PartyPoker Big Game: Laak Showing Amazing Endurance
If you believe everything you read in magazines and on forums then you would think that this crazy game we all love is only for the younger generation. Those same young guns would also have you believe that once a player hits the ripe old age of 30, they are completely over the hill. Try telling that to Phil Laak.
Laak is 39-years young and if you even suggested he was over the hill then I am pretty sure he would laugh in your face — loudly. You see, Laak is currently seated in an adjacent room to where I am composing this article, playing a no-limit hold'em cash game that has blinds of €25/€50, a straddle of €100 and a minimum buy-in of €5,000. Not only is he playing for what most readers of this article would consider high stakes, he has been doing so continuously for 40 hours and is in profit to the tune of €160,000! Not bad for someone who is supposedly past their best.
The man known as "The Unabomber" sat down with €20,000 at 1800 CET on Wednesday evening and is the only player from the original eight who kicked off this fantastic spectacle who has remained at the table. Laak got off to a blistering start and was up more than €19,000 within the first hour of play. By the end of the second hour he had increased that profit to €28,400 then at around 0315 CET on Thursday, he took down a massive €100,000+ pot!
In the hand he called Alec Torelli's opening raise with , Torelli held and the perfect flop for Laak landed on the middle of the felt. . Laak check-raised Torelli's continuation bet and Torelli made the call. The pair then saw the land on the turn and Torreli called another bet from Laak creating a pot of more than €30,000. The dealer then placed the on the river and Laak moved all-in for €36,000. After three minutes of deliberation Torelli made the call only to be shown a straight from Laak.
From that point on Laak never looked back, was being smacked in the face by the deck, and could do now wrong. By the time the clock read 1230 CET Thursday afternoon he was seated with a stack worth €149,550, of which €129,550 was profit!
Players came and went. Members of the media swapped shifts but Laak was there, a constant thorn in the side of his opponents. Jesse May and his guests in the commentary booth had all described Laak as not being human at one point or another, but he made a huge mistake in the early hours of Friday morning that showed what a lack of sleep can do to a poker player.
Young British pro Andy Moseley took on Laak preflop and somehow they managed to get €60,000 into the middle of the felt! Moseley held , while Laak kept his under wraps, perhaps slightly embarrassed that he had made a move with such a weak hand. The board ran out and when Laak saw Moseley's hand he inexplicably mucked what was the winning hand! His mistake became known to his opponents once it had aired on the 30-minute delayed stream and they were all in shock that Laak mucked the best hand, particularly Tony G!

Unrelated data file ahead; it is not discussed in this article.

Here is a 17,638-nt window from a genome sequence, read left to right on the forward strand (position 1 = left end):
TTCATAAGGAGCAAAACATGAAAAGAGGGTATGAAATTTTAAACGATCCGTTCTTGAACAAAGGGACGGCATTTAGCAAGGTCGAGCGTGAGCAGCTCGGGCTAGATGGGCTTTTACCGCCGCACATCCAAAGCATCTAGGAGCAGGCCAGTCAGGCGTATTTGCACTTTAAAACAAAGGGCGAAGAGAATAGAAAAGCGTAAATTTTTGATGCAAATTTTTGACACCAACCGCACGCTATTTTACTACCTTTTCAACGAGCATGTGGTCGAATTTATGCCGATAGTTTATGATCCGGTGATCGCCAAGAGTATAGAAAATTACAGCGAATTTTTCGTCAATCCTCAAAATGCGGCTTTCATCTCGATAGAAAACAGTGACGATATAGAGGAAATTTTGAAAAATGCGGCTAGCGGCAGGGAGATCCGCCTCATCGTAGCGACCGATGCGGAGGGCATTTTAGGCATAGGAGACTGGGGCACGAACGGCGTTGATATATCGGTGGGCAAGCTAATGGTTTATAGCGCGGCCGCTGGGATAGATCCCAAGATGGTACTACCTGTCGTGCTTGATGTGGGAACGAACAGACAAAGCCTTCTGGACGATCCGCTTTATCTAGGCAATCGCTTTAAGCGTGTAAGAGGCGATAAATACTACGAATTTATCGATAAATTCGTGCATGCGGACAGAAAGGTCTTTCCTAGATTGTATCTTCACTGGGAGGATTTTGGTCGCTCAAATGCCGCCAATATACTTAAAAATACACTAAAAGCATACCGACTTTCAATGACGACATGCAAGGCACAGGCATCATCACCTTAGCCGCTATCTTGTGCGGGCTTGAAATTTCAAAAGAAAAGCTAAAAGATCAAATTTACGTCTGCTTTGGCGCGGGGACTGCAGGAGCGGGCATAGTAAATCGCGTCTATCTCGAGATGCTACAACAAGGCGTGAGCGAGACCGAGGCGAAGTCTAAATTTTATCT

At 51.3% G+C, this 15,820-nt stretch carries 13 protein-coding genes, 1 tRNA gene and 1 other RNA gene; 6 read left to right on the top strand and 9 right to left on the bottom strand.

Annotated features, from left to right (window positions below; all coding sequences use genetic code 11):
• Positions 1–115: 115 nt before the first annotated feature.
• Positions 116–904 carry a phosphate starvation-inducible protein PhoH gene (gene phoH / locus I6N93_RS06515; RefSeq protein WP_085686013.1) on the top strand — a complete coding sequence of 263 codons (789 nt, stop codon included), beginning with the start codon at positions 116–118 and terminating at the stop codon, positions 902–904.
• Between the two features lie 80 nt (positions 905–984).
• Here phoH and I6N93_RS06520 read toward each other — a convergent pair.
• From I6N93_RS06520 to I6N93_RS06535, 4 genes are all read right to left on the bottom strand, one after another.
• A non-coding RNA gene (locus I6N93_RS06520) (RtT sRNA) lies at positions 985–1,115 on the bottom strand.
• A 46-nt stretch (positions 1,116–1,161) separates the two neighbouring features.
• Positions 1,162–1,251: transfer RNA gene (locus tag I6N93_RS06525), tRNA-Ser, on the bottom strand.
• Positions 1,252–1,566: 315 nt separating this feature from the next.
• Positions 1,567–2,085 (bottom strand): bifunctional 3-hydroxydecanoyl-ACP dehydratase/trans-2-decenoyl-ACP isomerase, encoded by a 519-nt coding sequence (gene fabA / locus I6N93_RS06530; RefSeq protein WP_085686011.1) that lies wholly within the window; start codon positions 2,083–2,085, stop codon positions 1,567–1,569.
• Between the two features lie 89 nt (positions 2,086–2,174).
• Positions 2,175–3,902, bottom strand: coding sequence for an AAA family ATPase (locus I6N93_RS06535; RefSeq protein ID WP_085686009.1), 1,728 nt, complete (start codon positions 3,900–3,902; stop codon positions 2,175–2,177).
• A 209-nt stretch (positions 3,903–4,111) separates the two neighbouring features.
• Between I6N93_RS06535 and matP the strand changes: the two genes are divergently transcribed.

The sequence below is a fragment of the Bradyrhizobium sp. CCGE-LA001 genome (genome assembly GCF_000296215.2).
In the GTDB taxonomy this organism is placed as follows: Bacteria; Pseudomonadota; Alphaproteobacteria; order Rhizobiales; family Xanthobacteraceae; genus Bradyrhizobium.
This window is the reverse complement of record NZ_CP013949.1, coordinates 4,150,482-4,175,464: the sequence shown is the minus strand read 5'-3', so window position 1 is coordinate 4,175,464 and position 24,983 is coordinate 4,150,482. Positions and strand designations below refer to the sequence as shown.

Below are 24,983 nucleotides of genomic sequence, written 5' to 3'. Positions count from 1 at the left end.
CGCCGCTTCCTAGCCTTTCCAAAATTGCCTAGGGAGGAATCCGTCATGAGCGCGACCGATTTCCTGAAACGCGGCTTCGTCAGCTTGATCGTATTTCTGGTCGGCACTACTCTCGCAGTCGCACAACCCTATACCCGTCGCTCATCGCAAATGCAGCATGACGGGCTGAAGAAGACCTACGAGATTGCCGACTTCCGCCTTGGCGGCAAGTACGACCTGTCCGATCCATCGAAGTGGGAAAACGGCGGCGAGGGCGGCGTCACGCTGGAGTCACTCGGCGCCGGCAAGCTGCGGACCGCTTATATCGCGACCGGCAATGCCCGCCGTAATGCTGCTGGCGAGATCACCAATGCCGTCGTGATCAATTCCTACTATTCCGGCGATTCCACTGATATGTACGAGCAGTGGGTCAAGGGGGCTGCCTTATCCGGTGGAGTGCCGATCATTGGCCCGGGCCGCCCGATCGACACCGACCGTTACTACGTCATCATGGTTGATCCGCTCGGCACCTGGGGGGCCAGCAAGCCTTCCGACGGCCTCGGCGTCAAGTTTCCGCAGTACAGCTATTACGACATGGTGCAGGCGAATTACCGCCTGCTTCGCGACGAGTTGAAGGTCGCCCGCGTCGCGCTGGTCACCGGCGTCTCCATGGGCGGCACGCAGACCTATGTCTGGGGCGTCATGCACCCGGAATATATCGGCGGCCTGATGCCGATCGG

That "bad beat" put a dent in Laak's profits, but he was still up more than €100,000 and a hand an hour later showed that despite having no sleep for more than 30 hours, he was still a force to be reckoned with. Again the hand involved Moseley who raised to €600 and Laak called. The flop came down , Laak checked then check-raised Moseley's continuation bet to €3,075. The young Brit called and it was off to the turn. Laak led for a pot-sized bet then called when his opponent set the price to play at a massive €17,500. The on the river was a complete blank and Laak checked its arrival. Moseley bet €31,000 and amazingly Laak folded. Why was it amazing? Because Laak held for two pair and Moseley had him crushed with the for a straight!
As the sun began to rise on Friday, the table lost the likes of Tony G, Moseley, Torelli and Sam Trickett but Laak did not lose any chips. In fact, when the game was paused for an extended two-hour break Laak had added to his stack, and was seated with a profit of €164,950.
When Laak left for a two-hour break he still looked relatively fresh, well as fresh as you would after 36-hours of high stakes poker. Let's see what he is like after what will probably be a power nap, a shower and some food, and how many of these young stars return to do battle with him.
You can watch the action on a 30-minute delayed stream over on our dedicated Big Game page, complete with interactive chat hosted by your favorite PokerNews staffers!
*Photo courtesy of the PartyPoker Blog